Caesar's Rhine bridges
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Caesar's Bridge across the Rhine, the first two bridges to cross the Rhine River on record, were built by Julius Caesar and his legionaries during the Gallic War in 55 BC and 53 BC. Strategically successful, they are also considered masterpieces of military engineering.
During Caesar's conquest of Gaul it became necessary to secure the eastern border of the new provinces against marauding Germanic tribes. The tribes felt safe on the eastern side of the Rhine river, trusting the river as a natural border which offered cover from retaliatory attack after their opportunistic raids into the province. Caesar decided to confront them. He also wanted to show support for the Ubians, an allied German tribe across the Rhine. While he could have crossed the river by boats which the Ubians had offered to provide, he decided to build a bridge, thus demonstrating Rome's ability to bring the fight at any time to the Germanic tribes and additionally, as he indicated in his Commentary on the Gallic War, this approach conformed more to his own dignity and style, than to anything else.
The first bridge
Caesar's first bridge was most likely built between Andernach and Neuwied, downstream of Koblenz. Book 4 (Liber IV) of his commentaries gives technical details of this wooden beam bridge. Double timber pilings were rammed into the river bottom by winching up a large stone and releasing it, thereby driving the posts into the riverbed. The most upstream and downstream pilings were slanted and secured by a beam, and multiple segments of these then linked up to form the basis of the bridge. Conflicting models have been presented based on his description. Separate upstream pilings were used as protective barriers against flotsam and possible attacks while guard towers protected the entries. The length of the bridge has been estimated to be 140 to 400 m (roughly 460 to 1,300 ft), and its width 7 to 9 m (23 to 30 ft). The river is up to 9.1 m (30 ft) deep.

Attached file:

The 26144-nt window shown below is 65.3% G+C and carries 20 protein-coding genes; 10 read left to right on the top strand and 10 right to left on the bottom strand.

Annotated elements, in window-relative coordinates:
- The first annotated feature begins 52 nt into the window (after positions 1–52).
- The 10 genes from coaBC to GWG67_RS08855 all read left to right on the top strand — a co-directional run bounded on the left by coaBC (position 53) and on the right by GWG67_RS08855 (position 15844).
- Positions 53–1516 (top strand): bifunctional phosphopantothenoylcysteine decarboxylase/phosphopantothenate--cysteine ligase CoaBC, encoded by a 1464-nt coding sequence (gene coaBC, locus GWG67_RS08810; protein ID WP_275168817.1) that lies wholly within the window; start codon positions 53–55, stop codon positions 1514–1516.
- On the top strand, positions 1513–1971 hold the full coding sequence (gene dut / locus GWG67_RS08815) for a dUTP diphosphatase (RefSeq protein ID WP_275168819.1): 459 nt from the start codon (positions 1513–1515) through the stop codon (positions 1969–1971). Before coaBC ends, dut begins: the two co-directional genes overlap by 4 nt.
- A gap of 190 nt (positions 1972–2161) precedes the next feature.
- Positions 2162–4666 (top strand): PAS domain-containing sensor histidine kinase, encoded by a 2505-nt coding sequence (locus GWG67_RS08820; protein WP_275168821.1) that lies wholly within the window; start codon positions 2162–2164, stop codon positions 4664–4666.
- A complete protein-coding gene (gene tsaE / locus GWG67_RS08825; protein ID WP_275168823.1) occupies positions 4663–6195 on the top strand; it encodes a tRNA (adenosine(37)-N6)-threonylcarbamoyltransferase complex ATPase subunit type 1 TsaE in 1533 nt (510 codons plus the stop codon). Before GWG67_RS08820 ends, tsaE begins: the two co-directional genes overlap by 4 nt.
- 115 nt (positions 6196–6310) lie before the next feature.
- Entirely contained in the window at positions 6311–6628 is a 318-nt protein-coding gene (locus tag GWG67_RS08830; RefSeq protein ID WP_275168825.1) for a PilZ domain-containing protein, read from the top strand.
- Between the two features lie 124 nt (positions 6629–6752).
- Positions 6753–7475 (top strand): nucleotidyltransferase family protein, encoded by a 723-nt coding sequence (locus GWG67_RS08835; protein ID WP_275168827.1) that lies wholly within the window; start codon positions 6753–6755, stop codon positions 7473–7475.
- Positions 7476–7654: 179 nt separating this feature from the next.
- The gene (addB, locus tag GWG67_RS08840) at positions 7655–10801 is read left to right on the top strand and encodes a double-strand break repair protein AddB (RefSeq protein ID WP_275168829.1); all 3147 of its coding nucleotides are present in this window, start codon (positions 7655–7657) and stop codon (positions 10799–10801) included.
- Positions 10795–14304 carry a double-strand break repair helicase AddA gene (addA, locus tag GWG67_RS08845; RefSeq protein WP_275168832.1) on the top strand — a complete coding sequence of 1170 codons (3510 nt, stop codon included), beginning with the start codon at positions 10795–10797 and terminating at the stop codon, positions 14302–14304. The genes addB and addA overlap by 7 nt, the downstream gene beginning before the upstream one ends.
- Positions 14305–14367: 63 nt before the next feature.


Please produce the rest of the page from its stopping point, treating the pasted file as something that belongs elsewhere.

The construction of this bridge showed that Julius Caesar, and Rome, could go anywhere, if only for a few days. Since he had over 40,000 soldiers at his disposal, they built the first bridge in only 10 days using local lumber. He crossed with his troops over to the eastern site and burned some villages but found that the tribes of the Sugambri and Suebi had moved eastward. The tribes had come together and were prepared to meet Caesar's army in battle, but when Caesar heard of this he quickly left the region taking down the bridge behind him. He was only in the area for 18 days and without any major battle he returned to Gaul and cut the bridge down.
The second bridge
Two years later, close to the site of the first bridge, possibly at today's Urmitz (near Neuwied), Caesar erected a second bridge, built "in a few days", as described in Book 6 (Liber VI). His expeditionary forces raided the countryside, but did not encounter significant opposition as the Suebi retreated. Upon returning to Gaul, the bridge was again taken down.
Caesar's strategy was effective, as he was able to secure the eastern border of Gaul. He demonstrated that Roman power could easily and at will cross the Rhine and henceforth for several centuries significant Germanic incursions across the Rhine were halted. Further, his feat served him in establishing his fame at home.
With Roman colonization of the Rhine valley more permanent bridges were built later at Castra Vetera (Xanten), Colonia Claudia Ara Agrippinensium (Cologne), Confluentes (Koblenz), and Moguntiacum (Mainz).
Controversies about the location
Speculation about the location of the bridges is due to the temporary nature of the construction and the lack of a precise location in Caesar's report. However, diggings in the Andernach-Neuwied area found residual pilings that are considered to be remnants of Caesar's bridges. As an alternative site a place south of Bonn has been mentioned.
|Wikimedia Commons has media related to Caesar's Rhine bridges.|
- Caesar's De Bello Gallico (English translation)
- O'Connor, Colin (1994). Roman Bridges. Cambridge Univ. Press. ISBN 0-521-39326-4.